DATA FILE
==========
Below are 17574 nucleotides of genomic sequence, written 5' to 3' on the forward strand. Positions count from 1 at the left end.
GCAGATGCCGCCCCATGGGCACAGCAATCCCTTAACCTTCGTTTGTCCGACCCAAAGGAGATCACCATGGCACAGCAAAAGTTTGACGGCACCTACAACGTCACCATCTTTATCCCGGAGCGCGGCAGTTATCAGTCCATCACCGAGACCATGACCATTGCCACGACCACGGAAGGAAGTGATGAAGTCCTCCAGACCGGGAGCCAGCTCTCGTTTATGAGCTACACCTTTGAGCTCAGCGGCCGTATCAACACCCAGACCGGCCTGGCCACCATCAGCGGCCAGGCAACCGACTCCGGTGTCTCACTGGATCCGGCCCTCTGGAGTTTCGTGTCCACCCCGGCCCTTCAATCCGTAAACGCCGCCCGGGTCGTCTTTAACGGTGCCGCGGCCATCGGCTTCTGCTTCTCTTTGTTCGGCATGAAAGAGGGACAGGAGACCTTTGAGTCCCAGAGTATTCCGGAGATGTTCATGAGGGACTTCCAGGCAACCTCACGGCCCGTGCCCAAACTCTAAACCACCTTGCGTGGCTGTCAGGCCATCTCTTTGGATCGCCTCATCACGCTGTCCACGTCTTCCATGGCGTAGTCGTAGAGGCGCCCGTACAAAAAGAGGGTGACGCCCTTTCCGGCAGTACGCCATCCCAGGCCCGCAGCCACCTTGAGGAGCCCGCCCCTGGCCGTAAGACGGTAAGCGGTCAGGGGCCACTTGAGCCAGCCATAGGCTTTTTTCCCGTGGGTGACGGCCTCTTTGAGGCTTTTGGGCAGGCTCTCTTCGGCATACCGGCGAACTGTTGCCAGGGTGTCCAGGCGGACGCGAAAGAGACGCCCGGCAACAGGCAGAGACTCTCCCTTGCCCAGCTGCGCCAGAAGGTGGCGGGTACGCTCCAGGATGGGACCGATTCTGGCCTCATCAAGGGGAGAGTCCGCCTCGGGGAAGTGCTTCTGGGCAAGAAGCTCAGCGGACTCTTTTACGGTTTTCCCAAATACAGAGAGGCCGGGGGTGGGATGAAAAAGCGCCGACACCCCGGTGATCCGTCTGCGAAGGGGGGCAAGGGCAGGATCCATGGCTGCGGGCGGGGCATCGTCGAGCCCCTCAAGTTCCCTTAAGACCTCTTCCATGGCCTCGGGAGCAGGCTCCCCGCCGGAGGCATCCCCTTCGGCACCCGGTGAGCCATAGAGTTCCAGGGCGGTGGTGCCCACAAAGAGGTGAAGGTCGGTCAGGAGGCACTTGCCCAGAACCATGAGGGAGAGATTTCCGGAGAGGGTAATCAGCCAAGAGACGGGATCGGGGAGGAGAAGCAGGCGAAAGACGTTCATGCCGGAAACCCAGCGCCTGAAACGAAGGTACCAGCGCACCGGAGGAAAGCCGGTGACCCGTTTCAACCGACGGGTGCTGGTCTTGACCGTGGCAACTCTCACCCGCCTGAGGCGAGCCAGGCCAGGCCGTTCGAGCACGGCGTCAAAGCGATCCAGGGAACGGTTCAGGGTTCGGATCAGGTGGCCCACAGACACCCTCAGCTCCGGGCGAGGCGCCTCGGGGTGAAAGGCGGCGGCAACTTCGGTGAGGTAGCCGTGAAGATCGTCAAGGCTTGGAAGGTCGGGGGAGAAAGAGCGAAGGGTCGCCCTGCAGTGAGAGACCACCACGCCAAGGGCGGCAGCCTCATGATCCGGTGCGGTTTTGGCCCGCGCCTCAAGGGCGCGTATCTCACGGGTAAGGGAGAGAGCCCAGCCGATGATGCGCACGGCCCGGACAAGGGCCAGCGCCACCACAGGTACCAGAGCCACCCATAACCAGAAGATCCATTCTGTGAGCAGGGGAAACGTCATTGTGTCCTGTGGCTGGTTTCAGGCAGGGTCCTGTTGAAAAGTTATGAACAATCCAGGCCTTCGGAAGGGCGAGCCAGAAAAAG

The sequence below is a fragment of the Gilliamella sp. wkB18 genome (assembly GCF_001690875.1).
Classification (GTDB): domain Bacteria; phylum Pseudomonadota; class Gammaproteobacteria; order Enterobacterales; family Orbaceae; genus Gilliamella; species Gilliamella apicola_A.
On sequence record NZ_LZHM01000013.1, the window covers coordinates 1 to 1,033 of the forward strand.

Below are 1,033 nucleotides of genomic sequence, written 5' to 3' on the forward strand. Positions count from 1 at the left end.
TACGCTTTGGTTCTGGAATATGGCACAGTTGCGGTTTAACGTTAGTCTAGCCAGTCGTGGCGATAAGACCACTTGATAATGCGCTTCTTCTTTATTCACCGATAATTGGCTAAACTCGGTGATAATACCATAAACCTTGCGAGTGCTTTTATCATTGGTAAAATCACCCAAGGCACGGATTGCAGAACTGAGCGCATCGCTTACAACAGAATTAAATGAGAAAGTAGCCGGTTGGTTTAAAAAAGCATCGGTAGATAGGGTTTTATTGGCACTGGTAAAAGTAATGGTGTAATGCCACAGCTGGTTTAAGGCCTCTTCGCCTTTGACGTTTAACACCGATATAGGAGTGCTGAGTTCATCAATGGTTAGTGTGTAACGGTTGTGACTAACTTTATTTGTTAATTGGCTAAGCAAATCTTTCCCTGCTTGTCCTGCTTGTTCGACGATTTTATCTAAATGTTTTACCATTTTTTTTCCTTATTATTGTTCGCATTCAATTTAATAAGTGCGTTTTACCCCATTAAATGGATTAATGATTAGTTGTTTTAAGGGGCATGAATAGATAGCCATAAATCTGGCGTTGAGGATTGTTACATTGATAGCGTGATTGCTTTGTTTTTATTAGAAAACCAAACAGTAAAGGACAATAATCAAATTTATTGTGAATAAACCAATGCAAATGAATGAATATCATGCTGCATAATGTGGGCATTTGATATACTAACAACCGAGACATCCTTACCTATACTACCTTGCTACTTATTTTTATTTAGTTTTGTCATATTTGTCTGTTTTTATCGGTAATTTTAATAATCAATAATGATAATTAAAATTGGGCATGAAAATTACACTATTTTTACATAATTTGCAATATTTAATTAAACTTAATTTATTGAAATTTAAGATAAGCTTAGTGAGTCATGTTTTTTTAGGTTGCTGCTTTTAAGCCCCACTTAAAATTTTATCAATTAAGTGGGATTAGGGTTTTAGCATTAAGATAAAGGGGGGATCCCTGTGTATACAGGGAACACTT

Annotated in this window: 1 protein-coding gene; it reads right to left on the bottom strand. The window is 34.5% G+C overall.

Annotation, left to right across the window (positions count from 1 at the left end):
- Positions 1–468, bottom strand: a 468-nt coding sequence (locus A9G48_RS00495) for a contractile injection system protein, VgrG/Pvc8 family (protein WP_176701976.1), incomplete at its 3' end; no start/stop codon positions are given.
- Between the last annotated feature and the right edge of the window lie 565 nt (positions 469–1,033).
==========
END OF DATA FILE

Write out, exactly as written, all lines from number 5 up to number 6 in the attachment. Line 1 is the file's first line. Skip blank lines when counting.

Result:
On sequence record NZ_LZHM01000013.1, the window covers coordinates 1 to 1,033 of the forward strand.

Below are 1,033 nucleotides of genomic sequence, written 5' to 3' on the forward strand. Positions count from 1 at the left end.